Report questions how seriously policymakers and officials have taken the threat from climate change. Advocate suggests that decision was made to stay put and ‘live with the risk’
Tom Johnson reports for
Superstorm Sandy wiped out thousands of homes at the Jersey Shore, but the increasing threat of devastating Coastal storms like it has hardly deterred building in areas most at risk of chronic flooding as sea levels rise from climate change, according to a new analysis.
In a pattern repeated nationwide in more than half of coastal states, the number of new homes and reconstructed houses built in flood-prone areas during the last decade outpaced those outside such risk zones. In New Jersey, more than three times as many homes were built in low-lying coastal zones than in safer areas.
The , jointly done by Climate Central, an independent news site run by scientists and journalists, and by Zillow, an online real estate data company, is likely to rekindle debate over land-use planning and development in coastal areas while raising questions over how seriously policymakers and local officials have taken the threats their communities face from climate change.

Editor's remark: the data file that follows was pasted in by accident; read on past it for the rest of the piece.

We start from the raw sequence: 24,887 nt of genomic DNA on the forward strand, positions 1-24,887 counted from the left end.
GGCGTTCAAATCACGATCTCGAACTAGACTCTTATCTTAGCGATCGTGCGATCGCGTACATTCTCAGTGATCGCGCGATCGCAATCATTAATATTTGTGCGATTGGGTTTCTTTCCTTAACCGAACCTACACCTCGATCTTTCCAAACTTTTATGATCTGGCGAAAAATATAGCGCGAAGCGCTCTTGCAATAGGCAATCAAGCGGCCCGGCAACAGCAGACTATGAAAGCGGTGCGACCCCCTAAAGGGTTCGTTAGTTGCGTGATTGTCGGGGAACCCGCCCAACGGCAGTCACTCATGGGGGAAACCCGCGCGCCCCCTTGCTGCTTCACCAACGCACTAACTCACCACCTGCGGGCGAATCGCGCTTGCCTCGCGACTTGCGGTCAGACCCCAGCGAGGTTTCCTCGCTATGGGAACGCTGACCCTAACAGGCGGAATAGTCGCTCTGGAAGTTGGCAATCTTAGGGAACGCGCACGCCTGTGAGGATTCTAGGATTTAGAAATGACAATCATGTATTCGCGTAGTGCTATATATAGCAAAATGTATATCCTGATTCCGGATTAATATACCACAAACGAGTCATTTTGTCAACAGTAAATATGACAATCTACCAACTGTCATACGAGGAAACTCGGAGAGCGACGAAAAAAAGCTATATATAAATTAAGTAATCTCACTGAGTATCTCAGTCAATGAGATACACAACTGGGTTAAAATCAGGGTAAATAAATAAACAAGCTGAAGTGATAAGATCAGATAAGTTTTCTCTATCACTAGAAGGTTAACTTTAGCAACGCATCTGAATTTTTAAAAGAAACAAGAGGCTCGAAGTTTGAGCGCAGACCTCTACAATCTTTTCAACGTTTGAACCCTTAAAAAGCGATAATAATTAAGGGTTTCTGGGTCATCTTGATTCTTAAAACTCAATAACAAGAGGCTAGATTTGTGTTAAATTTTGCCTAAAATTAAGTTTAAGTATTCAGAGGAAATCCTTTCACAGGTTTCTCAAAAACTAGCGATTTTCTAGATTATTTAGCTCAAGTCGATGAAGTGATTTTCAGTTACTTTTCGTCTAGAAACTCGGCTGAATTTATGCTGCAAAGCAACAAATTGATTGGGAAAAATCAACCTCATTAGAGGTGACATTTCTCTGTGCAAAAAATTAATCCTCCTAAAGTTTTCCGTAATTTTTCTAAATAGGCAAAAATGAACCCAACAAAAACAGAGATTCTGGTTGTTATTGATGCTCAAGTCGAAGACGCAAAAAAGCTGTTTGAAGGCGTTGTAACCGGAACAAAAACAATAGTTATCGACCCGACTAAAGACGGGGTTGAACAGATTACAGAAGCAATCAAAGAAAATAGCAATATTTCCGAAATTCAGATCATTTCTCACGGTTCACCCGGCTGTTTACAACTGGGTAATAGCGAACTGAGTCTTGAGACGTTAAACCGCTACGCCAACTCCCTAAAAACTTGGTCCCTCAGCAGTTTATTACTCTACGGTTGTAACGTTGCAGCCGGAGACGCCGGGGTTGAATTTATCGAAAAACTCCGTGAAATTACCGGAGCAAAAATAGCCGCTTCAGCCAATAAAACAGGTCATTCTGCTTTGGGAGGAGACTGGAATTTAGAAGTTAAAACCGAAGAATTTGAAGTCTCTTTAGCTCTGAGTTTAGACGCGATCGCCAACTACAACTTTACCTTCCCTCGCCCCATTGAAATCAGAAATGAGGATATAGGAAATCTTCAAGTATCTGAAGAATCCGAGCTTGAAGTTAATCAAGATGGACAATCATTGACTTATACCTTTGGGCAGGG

While many municipalities are increasingly developing plans to adapt to sea-level rise, the recent pattern of actual construction may be a better guide to which places are taking the risks most seriously.
In New Jersey, around 2,700 new homes, worth some $2.6 billion, were put up in the flood-risk zone after 2009. That’s more than double the number North Carolina built in risky coastal areas. Many of those were reconstructed after Sandy hammered the state in 2012.
Living with the risk
Ocean County led the way, with nearly 1,300 homes built or rebuilt in flood-prone areas after 2009. Cape May ranked second with 824 homes and Atlantic County (331) ranked sixth in the analysis.
The findings failed to surprise coastal advocates and planners.
“Overall, we only are half-paying attention to the lessons of Sandy,’’ said Tim Dillingham, executive director of the American Littoral Society, a coastal advocacy group. “For the most part, the decision was to stay put and live with the risk. We simply don’t want to face up to the actual degree of risk of building along the Shore.’
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